Hartmut Sadrozinski found out what it’s like to be zapped with bolts of lightning because, he says, he couldn’t hook his teenage son on physics.
“I had a talk with him about science, but I couldn’t get my story across,” says Sadrozinski, professor of physics at the University of California, Santa Cruz, and a veteran educator.
Physics deals in subatomic particles so small you can’t see them, and electromagnetic fields that you cannot hear or smell, and distant celestial objects so far away you can’t even tell they’re there without a powerful telescope.
So how’s a father supposed to get his kid interested in a field that seems so far removed from everyday life?
Easy, Sadrozinski concluded. Make science, even something as vague as electromagnetic fields, so real you can see it, and smell it, and hear it.
What a Little Lightning Will Do
And to do that, all you have to do is make every kid’s fantasy come true. Zap the teacher with bolts of lightning.
High school students in northern California will get a chance to do just that in the coming months, thanks to an extraordinary program that will bring professional scientists and college professors into the high school classroom to strut their stuff. And they’ll bring their toys along with them.
The program, funded partly by the National Science Foundation, is the kind of project that many educators believe could greatly strengthen the nation’s science education program. It even comes with its own mad genius.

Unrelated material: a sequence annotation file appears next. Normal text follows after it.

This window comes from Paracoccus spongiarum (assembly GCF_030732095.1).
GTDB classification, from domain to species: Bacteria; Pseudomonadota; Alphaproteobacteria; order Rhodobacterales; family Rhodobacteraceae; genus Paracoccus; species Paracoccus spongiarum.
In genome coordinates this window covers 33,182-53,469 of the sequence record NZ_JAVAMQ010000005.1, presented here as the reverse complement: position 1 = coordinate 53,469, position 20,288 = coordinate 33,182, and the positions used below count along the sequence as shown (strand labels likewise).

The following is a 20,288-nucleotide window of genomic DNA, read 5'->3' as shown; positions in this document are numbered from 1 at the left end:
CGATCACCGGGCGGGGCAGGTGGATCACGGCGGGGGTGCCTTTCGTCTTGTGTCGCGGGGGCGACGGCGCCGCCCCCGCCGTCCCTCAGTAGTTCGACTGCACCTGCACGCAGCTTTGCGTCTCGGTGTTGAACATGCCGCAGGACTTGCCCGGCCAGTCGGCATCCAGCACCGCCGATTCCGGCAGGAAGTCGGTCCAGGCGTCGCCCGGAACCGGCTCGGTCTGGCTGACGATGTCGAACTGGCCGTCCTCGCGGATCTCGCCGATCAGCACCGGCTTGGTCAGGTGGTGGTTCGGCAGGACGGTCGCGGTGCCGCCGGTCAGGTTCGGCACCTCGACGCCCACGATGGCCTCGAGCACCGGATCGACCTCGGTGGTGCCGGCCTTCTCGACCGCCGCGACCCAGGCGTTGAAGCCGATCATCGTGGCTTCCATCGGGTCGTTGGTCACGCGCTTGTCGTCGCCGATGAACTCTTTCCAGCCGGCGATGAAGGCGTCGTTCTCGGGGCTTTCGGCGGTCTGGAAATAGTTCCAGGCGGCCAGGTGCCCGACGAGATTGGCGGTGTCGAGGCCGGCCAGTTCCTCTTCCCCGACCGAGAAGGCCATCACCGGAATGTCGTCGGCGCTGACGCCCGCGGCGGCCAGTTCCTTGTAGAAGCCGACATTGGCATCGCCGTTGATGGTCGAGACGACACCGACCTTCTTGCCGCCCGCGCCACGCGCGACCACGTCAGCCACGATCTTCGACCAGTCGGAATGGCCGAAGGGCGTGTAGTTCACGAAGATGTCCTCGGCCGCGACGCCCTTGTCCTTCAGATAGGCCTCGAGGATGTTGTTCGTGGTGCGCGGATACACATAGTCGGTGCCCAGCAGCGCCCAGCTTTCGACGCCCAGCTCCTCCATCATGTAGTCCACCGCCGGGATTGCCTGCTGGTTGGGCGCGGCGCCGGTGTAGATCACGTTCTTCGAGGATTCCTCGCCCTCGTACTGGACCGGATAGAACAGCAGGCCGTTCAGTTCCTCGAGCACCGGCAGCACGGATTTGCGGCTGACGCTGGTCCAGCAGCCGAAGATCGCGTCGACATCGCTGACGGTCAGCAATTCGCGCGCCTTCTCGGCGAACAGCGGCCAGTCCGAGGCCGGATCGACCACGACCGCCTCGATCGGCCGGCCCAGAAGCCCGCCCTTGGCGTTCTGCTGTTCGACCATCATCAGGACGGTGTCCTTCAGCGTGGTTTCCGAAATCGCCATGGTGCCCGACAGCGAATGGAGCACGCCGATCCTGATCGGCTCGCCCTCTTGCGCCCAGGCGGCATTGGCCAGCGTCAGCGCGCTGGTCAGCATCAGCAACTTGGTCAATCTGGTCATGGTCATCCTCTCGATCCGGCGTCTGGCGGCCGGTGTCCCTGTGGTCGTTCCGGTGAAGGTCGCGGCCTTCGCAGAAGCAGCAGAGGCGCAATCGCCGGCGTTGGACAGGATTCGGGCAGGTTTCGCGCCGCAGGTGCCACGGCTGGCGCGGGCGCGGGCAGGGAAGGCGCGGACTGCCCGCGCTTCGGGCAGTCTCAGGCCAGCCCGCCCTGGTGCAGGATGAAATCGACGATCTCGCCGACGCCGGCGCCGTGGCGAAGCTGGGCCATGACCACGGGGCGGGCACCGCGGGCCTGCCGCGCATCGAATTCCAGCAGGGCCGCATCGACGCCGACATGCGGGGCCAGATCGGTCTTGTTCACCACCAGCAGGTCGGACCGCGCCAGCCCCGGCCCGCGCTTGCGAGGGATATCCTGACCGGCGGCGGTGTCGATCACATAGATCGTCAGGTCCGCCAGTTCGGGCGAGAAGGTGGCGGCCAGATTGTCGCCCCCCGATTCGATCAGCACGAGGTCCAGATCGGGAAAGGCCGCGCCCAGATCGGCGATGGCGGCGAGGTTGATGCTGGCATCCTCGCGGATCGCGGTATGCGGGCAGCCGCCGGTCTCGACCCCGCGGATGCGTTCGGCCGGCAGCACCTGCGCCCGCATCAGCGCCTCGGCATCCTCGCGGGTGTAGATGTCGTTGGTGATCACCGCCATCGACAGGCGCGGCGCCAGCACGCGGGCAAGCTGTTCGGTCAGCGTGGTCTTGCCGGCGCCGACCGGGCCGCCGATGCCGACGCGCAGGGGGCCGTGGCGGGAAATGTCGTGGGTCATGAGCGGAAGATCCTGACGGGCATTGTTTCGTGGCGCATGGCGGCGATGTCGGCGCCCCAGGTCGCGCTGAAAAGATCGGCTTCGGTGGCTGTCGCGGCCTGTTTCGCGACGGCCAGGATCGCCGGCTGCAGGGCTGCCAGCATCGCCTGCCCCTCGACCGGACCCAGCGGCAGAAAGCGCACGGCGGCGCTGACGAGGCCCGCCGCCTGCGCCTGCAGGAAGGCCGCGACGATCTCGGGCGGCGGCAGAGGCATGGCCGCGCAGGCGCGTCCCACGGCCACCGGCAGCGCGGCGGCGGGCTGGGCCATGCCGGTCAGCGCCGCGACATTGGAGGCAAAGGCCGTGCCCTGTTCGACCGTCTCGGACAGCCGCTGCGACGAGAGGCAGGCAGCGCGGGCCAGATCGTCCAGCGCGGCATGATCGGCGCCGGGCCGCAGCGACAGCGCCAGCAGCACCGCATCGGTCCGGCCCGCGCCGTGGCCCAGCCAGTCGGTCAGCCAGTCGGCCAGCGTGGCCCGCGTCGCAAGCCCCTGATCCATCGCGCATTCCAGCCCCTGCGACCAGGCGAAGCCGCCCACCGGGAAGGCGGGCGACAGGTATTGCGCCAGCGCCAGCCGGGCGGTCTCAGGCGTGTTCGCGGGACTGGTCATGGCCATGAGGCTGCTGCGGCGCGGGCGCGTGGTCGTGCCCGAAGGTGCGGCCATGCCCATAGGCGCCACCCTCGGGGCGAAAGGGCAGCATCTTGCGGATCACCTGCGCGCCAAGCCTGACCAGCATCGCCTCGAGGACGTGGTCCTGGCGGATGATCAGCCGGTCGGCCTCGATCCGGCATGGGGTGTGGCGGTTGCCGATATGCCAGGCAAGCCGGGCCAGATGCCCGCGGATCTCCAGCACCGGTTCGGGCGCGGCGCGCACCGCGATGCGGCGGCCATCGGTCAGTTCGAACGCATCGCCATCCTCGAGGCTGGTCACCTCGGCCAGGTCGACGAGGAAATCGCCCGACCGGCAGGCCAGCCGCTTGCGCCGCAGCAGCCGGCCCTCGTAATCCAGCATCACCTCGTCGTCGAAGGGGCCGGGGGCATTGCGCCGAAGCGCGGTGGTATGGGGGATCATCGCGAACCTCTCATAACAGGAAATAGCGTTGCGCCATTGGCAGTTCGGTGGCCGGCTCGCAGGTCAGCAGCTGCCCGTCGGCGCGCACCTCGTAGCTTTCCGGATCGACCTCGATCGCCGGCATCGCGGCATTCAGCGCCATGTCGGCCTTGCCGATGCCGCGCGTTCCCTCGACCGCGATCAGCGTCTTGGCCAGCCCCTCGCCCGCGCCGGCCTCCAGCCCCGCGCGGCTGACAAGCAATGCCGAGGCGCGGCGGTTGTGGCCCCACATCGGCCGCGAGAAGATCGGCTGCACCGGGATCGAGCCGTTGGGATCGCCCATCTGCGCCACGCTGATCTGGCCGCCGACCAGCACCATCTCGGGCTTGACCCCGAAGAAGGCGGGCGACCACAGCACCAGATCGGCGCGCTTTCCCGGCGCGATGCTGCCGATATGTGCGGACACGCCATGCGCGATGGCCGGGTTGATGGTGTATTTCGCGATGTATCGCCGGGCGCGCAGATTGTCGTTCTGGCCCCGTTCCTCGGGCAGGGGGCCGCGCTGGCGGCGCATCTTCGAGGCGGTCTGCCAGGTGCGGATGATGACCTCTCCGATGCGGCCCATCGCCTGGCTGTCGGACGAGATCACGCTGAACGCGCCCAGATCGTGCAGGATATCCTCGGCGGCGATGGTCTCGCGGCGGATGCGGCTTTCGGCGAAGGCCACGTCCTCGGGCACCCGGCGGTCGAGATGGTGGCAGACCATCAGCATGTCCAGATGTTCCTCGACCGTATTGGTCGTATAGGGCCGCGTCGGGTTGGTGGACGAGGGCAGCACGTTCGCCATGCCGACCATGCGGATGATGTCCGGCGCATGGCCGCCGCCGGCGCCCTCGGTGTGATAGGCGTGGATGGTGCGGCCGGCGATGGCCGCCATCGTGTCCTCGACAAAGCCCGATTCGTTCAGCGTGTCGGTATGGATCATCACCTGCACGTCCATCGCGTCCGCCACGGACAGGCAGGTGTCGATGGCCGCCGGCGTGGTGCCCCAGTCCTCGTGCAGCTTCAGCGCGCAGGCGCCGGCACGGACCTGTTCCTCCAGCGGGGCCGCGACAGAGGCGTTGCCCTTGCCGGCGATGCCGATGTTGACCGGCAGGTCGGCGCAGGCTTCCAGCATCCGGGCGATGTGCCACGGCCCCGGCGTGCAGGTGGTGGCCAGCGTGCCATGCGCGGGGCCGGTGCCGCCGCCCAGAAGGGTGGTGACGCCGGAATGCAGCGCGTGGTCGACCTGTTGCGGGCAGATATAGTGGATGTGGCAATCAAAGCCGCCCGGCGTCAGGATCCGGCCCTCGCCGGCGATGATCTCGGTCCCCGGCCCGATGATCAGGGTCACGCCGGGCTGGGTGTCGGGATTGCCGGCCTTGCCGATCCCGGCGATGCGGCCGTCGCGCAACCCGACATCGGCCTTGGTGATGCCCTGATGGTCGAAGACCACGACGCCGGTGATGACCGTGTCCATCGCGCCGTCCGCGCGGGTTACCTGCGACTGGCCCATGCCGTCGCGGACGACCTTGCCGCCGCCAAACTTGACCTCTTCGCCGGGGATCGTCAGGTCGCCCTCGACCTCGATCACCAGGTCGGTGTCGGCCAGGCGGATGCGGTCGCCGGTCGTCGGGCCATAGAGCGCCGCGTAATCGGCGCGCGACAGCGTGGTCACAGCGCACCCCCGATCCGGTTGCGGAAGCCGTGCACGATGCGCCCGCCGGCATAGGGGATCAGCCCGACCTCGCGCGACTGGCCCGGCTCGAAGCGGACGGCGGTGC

For several years now, scientists at the university’s Santa Cruz Institute for Particle Physics have worked with local school teachers to improve science education, but the program took a new turn this year when graduate student Daniel Greenhouse started building his own Tesla coils. The coils were invented a century ago by Nikola Tesla, a Serbian-American scientist who revolutionized the field of electrical engineering.
Tesla developed the technology for generating and transmitting alternating current and is credited with a wide range of inventions, including the development of a death ray that he believed accidentally caused an enormous explosion halfway around the world.
He was a genius, to be sure, but more than a bit strange. He so loathed physical contact that when a female researcher once leaned over and kissed him, he ran screaming from the laboratory.
Although he worked with the likes of Thomas Edison and George Westinghouse, he died broke and obscure, and he is remembered most often these days as the inventor of the device that bears his name, the Tesla coil. It was a remarkable invention that enabled the development of everything from radio to television to wireless communications.
It’s a simple device that generates a powerful spark of voltage similar to lightning. He delighted in demonstrating the technology at county fairs, and in 1899 he produced a spark 135 feet long that illuminated 200 individual lights over a 25-mile area without any connecting wires.
When Greenhouse started building Tesla coils for his own amusement, it caught the attention of his professors. Although the coils are primarily used these days for demonstration purposes, like special effects in the movies, the professors realized they could use them the same way Tesla had, to bedazzle the scientifically uninitiated.